Molly Ringwald interviewed

Molly Ringwald

The name Molly Ringwald will probably mean something different to you depending on how old you are. If you were a movie-going adolescent or adult in the early 1980s, Ringwald began making a strong impression on audiences in Paul Mazursky’s “Tempest,” followed by the double whammy of the late John Hughes’ “Sixteen Candles” and “The Breakfast Club,” not to mention “Pretty In Pink.” Other folks, who might have tuned in to “Different Strokes” and “The Facts of Life,” just prior to that, will remember her as Molly Parker on both shows.

Ringwald’s reign as the Queen of the Brat Pack ended by the late 1980s, although she continued to work regularly in film and on TV. In the late 2000s, following a second marriage and motherhood, Ringwald had a full-scale career comeback, including stints on Broadway and the TV series “The Secret Life of the American Teenager.” But there’s so much more to Ringwald than all that.

Ringwald is the author of two books, most recently the stellar “When It Happens To You: A Novel in Stories,” which came out in paperback May 7.

She is also quite a singer, and has been performing since she was a child, both on stage in musicals and with her jazz musician father’s band. Her first CD, “Except Sometimes” (Concord), released in April, does a terrific job of introducing listeners to a talented vocalist and skilled interpreter of other people’s songs.

You close your CD with the track “Don’t You (Forget About Me).” The song is best known through its association with the movie “The Breakfast Club,” in which you starred, and your jazz-vocal rendition is inspired and delightful, revealing a whole new side to the song. Whose idea was it to include it on the disc?

Molly Ringwald: It was my idea. We were recording the album not long after John Hughes had passed away. He was obviously on my mind a lot. I wanted to do something, some kind of tribute to him.

You describe your new book, “When It Happens to You,” as “a novel in stories.” Which story came first and when did you know that you wanted write more about the characters?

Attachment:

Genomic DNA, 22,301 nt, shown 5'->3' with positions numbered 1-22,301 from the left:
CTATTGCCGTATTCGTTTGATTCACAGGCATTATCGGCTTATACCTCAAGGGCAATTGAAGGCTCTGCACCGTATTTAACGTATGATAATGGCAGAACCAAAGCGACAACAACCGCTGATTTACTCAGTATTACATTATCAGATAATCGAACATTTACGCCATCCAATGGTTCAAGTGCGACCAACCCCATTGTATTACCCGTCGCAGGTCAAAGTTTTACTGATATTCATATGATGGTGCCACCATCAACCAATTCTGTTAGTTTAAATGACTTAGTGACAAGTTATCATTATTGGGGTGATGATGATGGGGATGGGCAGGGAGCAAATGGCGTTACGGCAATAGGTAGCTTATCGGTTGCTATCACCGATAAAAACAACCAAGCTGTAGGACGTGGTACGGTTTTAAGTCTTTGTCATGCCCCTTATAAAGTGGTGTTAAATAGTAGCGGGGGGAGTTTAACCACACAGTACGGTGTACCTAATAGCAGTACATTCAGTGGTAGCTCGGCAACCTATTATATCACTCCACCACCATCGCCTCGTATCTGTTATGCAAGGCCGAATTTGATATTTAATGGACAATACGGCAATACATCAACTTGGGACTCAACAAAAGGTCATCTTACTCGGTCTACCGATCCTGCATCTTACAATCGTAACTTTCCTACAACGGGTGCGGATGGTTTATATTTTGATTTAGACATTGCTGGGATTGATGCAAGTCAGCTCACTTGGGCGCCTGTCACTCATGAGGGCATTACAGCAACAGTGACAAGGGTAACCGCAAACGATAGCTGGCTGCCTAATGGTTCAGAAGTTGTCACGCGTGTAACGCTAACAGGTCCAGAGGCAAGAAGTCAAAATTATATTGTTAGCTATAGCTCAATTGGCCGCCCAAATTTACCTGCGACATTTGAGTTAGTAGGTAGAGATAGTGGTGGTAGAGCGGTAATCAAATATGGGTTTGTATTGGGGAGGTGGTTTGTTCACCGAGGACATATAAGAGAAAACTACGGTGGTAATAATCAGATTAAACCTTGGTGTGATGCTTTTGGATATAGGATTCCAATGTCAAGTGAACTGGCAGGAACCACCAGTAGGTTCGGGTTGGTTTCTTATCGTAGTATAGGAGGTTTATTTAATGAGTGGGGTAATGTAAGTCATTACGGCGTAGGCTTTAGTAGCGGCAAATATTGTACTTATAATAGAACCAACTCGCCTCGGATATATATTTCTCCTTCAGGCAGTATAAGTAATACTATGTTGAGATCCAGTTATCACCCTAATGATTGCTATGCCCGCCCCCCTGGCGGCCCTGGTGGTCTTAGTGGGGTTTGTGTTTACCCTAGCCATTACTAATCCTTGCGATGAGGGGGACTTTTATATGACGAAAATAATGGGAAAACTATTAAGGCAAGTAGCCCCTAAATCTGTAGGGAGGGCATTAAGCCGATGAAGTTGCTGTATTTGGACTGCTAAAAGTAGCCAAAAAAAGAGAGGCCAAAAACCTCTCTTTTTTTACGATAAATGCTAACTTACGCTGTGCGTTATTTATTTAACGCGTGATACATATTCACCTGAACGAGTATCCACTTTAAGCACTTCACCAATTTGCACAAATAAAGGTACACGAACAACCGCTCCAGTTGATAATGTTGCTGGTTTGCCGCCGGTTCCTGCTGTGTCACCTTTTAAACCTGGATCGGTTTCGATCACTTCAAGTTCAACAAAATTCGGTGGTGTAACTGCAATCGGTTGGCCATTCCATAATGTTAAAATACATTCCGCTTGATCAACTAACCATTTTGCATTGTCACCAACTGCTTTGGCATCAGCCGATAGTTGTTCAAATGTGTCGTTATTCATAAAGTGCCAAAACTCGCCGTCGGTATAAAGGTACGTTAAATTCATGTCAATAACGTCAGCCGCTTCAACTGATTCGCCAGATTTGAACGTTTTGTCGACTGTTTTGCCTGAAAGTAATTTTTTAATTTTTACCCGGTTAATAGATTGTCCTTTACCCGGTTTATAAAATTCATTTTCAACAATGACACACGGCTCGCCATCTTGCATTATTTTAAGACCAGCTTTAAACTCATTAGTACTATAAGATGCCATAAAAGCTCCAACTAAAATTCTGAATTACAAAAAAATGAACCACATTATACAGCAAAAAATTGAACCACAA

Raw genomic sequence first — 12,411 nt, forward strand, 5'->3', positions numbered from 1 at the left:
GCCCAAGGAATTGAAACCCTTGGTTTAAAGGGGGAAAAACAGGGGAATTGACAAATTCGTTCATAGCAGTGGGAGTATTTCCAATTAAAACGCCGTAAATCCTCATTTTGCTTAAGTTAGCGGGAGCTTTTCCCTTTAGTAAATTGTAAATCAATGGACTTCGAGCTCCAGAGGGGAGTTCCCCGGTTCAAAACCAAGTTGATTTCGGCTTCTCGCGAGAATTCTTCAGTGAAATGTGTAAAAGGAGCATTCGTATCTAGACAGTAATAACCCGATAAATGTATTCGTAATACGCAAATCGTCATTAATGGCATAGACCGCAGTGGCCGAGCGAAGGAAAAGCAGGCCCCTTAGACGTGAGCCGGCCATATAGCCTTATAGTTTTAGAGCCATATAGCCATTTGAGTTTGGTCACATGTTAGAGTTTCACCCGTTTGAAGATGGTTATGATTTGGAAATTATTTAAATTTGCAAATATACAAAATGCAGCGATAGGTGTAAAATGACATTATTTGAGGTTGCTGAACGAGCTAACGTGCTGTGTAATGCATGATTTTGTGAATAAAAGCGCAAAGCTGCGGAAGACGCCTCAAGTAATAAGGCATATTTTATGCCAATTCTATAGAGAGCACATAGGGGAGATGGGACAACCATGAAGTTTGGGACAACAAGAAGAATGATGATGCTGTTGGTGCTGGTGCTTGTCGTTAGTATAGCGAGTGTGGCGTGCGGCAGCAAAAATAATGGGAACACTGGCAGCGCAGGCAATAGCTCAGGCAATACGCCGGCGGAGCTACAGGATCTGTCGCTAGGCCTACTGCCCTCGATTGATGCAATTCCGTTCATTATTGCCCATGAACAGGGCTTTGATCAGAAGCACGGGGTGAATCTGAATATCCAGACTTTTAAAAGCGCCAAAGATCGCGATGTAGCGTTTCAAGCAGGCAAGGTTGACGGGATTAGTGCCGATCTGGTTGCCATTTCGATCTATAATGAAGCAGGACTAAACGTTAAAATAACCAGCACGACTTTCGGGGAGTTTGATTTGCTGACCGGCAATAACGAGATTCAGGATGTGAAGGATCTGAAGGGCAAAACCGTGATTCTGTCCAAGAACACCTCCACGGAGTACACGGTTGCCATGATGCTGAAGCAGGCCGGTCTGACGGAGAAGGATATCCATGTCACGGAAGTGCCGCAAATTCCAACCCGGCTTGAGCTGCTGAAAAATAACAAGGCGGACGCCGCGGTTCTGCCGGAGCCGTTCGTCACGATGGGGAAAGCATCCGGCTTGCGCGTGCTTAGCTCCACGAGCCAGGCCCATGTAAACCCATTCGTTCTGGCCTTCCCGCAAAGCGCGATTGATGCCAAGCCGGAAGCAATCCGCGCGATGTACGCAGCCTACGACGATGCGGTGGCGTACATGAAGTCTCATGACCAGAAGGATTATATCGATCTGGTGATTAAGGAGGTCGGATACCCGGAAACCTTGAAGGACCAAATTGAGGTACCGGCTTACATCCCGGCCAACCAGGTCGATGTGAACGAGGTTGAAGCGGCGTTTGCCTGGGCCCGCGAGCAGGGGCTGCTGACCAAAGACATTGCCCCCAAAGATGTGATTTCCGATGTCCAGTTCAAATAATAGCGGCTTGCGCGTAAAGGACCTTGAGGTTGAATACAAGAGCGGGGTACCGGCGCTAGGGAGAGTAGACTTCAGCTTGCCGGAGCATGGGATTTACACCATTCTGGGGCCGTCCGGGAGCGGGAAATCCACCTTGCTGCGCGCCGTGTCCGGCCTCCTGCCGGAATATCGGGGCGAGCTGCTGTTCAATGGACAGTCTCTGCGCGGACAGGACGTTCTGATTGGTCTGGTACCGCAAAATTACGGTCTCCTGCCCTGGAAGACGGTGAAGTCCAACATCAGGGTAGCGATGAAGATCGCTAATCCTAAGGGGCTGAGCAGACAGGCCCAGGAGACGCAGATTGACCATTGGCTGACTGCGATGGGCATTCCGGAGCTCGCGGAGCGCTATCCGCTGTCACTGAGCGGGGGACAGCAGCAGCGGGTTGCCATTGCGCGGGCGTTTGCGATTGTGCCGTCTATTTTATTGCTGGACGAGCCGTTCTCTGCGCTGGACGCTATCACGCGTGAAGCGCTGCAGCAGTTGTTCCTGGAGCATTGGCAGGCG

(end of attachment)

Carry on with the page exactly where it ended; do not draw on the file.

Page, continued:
The story that came first was actually “The Harvest Moon,” the first story that appears in the collection. Originally, I had the idea to write a collection on the theme of betrayal, which was what was interesting to me. Thinking about something that sort of connects us all. I thought that it was a very rich subject.

I started it with this marital betrayal. As soon as I wrote that story it came out a lot longer than I had anticipated which meant that I was going to have to rethink the other stories. Originally, I had intended to write quite a few stories and have it be a lot shorter. But it didn’t turn out that way.

Once I wrote the first story I realized that I wanted to stick with those characters and write around those stories and find out how they had gotten there. That’s when the novel in stories idea came to take shape.

“My Olivia,” about a mother dealing with her son’s gender identity, is one of the stories from the book that really stayed with me. What was the inspiration for that story?

That’s nice to hear. They were a couple of different inspirations. The first is that I have people in my life that I know are transgendered adults. Most of them are artists and they are flourishing in who they are, now.

But I often thought about everything that I didn’t see, when I didn’t know them, what it was like with their families and how they became the person they were, and the choices that their parents made.

I also came at it as a mother of three children, and what I would do in that situation.

Thirdly, my daughter went to preschool with a child I’m quite sure is transgendered. Actually, three different children, come to think of it. Two were boys who were obviously going to be girls growing up. One of them was a girl who identified as a boy.

It was interesting to watch the parents struggle with that and come to terms with it. One of them was coming to terms with it and, I think, doing everything right. The other one was struggling in a way that I don’t know what’s going to happen.

I think all of those were my mind a lot and were interesting and intriguing to me. I felt like I wanted to explore that in writing.

You did a wonderful “No on Prop 8” PSA a few years ago and you received an Equality Award from Equality California. I would imagine that as an actress, both in theater and in film, you probably have a fair share of friends in the LGBT community. When did you become aware of a following in the LGBT community?

A lot of it has to do with my outspokenness for the cause. I think that really touched a lot of people. I’ve tried to show up as often as possible and done a lot of work for AIDS and Housing Works and AmFar. It’s definitely a mutual adoration [laughs].


Top photo: Far more than an ‘80s teen movie star, Molly Ringwald has recently released a CD and her second book, ‘When it Happens to You: A Novel in Stories.’ Out in paperback this month, the book includes a story about a mother raising a transgender child. (Publicity photo)